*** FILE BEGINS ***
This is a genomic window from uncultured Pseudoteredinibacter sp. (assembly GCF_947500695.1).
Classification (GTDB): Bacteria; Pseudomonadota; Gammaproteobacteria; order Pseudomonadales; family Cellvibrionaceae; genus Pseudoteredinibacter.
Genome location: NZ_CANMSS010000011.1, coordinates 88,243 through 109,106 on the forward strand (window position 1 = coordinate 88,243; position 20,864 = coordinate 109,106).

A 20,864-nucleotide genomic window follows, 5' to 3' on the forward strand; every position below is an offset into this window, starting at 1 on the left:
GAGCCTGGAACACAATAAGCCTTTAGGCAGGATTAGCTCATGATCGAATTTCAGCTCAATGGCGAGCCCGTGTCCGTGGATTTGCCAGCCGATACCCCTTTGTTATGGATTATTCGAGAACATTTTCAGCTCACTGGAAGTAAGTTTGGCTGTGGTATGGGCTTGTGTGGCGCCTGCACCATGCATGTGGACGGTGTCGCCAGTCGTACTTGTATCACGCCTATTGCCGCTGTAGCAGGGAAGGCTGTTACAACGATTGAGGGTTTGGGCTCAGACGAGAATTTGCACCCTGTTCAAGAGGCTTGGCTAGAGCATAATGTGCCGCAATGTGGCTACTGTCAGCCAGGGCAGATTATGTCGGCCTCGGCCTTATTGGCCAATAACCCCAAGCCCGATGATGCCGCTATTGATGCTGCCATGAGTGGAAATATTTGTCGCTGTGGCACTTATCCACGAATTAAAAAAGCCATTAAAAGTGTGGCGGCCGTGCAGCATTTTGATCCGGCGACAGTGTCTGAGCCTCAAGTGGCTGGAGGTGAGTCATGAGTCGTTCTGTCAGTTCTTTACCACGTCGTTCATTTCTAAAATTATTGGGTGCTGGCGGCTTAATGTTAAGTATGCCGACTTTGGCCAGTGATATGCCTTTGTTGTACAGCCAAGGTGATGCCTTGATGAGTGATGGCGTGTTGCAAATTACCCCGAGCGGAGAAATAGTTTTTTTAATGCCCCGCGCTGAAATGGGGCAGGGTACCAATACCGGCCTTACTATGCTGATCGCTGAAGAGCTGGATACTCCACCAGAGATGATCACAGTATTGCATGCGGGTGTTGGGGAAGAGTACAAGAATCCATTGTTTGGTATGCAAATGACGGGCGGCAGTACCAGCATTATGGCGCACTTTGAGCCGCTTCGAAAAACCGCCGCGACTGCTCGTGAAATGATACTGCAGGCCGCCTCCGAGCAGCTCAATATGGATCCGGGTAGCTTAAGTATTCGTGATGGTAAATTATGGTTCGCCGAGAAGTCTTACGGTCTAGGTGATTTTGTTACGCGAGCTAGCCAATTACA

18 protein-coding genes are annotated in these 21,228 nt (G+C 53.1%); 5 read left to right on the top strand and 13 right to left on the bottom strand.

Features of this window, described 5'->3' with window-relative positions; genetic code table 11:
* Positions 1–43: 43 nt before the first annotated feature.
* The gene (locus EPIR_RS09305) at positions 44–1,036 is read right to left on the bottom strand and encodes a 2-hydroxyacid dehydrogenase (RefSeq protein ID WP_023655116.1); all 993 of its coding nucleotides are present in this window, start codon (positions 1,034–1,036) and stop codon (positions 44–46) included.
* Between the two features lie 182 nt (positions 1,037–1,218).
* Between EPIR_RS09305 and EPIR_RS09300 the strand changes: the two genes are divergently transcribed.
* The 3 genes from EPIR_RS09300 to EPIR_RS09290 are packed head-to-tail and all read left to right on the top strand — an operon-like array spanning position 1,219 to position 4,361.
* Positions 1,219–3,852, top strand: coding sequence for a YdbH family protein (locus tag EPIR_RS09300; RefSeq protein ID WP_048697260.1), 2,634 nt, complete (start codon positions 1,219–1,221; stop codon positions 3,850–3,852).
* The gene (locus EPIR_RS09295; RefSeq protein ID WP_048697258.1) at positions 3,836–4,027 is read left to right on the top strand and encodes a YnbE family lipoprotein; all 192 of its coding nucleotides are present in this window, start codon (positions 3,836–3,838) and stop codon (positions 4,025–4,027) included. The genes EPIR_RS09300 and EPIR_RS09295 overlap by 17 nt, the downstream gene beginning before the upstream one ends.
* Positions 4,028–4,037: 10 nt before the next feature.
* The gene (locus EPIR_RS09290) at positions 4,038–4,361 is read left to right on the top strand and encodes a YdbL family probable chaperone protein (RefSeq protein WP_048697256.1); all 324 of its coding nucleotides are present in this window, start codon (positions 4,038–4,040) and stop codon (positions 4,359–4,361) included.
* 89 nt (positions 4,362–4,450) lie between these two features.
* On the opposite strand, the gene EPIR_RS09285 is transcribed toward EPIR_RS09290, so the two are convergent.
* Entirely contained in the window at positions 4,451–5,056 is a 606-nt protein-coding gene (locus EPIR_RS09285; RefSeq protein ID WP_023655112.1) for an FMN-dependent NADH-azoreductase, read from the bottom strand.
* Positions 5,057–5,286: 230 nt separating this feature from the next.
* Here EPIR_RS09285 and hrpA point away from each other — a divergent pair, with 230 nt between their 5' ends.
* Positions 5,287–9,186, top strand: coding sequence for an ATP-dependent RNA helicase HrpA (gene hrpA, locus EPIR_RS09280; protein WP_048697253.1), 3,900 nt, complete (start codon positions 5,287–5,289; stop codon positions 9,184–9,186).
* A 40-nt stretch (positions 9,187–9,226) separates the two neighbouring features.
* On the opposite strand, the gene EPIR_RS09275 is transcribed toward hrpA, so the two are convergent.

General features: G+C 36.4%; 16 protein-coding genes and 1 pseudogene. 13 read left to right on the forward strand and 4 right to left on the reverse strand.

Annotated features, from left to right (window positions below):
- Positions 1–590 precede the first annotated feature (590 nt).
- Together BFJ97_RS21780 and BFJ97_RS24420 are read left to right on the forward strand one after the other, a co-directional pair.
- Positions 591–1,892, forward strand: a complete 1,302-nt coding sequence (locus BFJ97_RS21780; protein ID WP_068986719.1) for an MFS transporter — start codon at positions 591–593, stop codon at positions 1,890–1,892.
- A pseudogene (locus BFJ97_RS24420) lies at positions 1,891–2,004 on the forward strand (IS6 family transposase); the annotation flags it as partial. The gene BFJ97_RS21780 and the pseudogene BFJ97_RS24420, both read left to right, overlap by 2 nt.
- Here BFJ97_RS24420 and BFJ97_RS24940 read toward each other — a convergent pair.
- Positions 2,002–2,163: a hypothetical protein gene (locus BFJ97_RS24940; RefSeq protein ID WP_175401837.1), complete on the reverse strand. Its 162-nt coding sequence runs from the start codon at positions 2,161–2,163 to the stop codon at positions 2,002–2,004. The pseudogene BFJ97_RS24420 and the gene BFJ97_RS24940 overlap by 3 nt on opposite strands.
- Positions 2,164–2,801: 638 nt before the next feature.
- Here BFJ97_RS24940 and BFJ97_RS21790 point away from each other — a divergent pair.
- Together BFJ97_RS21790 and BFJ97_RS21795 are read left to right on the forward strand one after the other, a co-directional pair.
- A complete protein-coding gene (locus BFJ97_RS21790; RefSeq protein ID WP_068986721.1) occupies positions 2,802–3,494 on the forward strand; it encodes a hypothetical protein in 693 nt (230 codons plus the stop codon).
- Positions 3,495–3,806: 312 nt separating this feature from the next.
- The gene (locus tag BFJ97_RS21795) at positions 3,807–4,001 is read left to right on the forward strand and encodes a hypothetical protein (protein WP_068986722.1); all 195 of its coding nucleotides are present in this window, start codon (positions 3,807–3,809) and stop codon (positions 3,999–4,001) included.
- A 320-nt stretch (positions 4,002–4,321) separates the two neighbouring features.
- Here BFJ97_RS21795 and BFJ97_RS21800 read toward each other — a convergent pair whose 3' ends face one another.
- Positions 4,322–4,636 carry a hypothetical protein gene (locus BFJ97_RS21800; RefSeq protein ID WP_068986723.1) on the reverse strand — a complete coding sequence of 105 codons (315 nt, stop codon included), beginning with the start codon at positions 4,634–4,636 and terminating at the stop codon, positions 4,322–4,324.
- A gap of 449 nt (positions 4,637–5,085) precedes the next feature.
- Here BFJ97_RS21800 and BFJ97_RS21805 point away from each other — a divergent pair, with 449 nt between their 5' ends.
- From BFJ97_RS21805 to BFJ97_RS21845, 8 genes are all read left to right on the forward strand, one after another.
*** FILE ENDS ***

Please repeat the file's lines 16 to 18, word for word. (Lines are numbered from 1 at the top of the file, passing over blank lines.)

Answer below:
* The gene (locus EPIR_RS09290) at positions 4,038–4,361 is read left to right on the top strand and encodes a YdbL family probable chaperone protein (RefSeq protein WP_048697256.1); all 324 of its coding nucleotides are present in this window, start codon (positions 4,038–4,040) and stop codon (positions 4,359–4,361) included.
* 89 nt (positions 4,362–4,450) lie between these two features.
* On the opposite strand, the gene EPIR_RS09285 is transcribed toward EPIR_RS09290, so the two are convergent.